In the upper reaches of Northwestern Minnesota, along the border with Canada, lies the property of Wayne and Keith Johnson. Over 100 acres of classic Minnesota aspen woodland and sedge meadow wetlands – home to birds, bear, elk, and moose – are now protected forever thanks to a conservation easement with the Minnesota Land Trust.
This unique property falls within an Audubon Important Bird Area (IBA) and a Minnesota Prairie Conservation Plan Core Area, and its protection is the result of a partnership between the Minnesota Land Trust and Audubon Minnesota who are working to protect over 450 acres of land together. With support from the Lessard-Sams Outdoor Heritage Council (LSOHC), the goal of the partnership is to preserve essential wildlife habitat in the Tallgrass Aspen Parkland eco-region. The National Audubon Society has identified areas vital to birds and other wildlife across the country as a priority for conservation efforts. This property is in the Kittson-Roseau Aspen Parkland IBA, where Audubon Minnesota has compiled the documentation of over 262 different bird species. Sharp-tailed grouse and sandhill cranes have been spotted on the Johnson family property which is providing habitat for a host of other birds and wildlife.
“Important Bird Areas help guide conservation actions on the ground” said Alex Wardwell, Audubon Minnesota. “The Johnsons’ conservation easement, within this larger IBA and prairie core, is one piece in the landscape, but it adds considerable value to the overall integrity of other conserved lands and will have an positive and enduring impact on wildlife populations.”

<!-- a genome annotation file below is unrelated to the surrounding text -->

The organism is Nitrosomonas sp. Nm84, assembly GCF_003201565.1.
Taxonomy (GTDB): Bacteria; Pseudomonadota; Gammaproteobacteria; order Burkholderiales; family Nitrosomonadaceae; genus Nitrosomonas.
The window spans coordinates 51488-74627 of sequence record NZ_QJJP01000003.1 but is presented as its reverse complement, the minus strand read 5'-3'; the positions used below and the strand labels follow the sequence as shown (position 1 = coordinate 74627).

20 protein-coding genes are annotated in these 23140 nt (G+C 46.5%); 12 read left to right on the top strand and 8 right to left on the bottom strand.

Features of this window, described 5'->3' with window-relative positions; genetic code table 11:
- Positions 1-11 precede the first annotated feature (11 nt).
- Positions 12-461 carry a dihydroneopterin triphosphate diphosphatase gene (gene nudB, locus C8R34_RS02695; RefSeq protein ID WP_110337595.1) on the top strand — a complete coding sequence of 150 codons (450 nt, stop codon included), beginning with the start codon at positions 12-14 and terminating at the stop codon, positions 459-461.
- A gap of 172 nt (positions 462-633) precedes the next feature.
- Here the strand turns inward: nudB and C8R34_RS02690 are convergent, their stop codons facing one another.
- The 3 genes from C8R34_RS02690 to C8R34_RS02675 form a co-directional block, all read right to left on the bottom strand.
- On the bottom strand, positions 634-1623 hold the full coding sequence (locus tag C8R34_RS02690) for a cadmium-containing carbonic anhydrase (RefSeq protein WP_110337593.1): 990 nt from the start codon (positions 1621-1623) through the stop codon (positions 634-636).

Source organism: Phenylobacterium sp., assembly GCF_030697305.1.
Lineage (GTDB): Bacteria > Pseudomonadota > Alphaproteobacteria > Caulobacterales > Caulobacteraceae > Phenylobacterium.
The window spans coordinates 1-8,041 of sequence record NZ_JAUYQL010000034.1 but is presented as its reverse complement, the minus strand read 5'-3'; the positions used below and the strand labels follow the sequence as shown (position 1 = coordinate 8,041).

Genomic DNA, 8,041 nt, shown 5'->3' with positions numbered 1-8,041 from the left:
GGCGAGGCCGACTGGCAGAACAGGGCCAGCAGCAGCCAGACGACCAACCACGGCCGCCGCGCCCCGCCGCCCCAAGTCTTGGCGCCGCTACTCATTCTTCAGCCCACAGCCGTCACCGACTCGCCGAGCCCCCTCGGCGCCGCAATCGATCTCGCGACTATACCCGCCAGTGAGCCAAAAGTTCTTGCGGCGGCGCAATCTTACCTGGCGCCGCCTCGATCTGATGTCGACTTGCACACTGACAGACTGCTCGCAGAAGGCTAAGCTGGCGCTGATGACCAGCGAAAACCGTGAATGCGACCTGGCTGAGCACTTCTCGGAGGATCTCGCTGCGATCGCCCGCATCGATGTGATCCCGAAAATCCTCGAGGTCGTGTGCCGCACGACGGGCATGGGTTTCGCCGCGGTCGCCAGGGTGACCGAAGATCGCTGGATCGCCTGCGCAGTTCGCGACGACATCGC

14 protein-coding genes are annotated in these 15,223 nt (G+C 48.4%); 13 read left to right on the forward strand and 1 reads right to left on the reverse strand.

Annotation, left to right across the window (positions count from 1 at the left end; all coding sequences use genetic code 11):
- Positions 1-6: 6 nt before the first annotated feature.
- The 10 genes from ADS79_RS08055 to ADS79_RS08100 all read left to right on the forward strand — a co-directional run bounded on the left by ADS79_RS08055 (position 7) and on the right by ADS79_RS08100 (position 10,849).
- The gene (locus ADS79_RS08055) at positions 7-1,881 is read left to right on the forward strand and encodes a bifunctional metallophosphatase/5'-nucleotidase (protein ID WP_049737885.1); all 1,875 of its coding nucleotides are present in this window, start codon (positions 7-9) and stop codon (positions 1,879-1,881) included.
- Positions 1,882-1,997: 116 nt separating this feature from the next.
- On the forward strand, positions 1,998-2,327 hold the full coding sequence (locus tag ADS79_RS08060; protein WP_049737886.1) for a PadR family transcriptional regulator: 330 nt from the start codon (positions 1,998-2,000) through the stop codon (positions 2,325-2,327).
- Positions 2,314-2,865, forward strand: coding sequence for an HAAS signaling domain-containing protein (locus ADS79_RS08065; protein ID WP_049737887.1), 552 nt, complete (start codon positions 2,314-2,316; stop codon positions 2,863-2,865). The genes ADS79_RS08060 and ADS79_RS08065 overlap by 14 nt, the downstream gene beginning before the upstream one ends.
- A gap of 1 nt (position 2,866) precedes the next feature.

Beyond the birds, this property is also of importance because it provides habitat for some of the few remaining Minnesota elk herds. With 79 elk counted in the last DNR survey in our state, every acre of habitat counts. Preserving natural grasslands in this region as elk habitat can also relieve some of the conflicts that arise when elk browse cultivated lands. Protecting private land can expand the impacts of other protected public and private lands, by creating corridors for wildlife and larger habitat blocks.
“There are more than 20,000 acres of protected lands in wildlife management areas around this particular property,” says Pat Anderson, program manager with the Minnesota Land Trust. “By protecting their land with the Land Trust, Wayne and Keith are helping build critical connections for the wildlife and birds that rely on those areas to survive. And the fact that the land will stay private is important, as the landowners will continue to pay property taxes, hunt, recreate, and manage the land as they have been.”
“Protecting the natural places of our state for future generations depends on the generous spirit of Minnesotans like Wayne and Keith as well as partnerships like this one with Audubon Minnesota,” says Kris Larson, executive director of the Minnesota Land Trust. “By taking this important step to preserve their land forever, they have really preserved a unique part of our state for all Minnesotans.”
“It was a pleasure to work with the team from Minnesota Land Trust and Audubon Minnesota as we looked into putting some of our land into an easement with them.” says Wayne Johnson. “They were very patient with us as we went through the process and then explained in detail what it would mean to us, and to the preserving of our land. Their extreme thoroughness helped us feel very comfortable with our decision to partner with them.”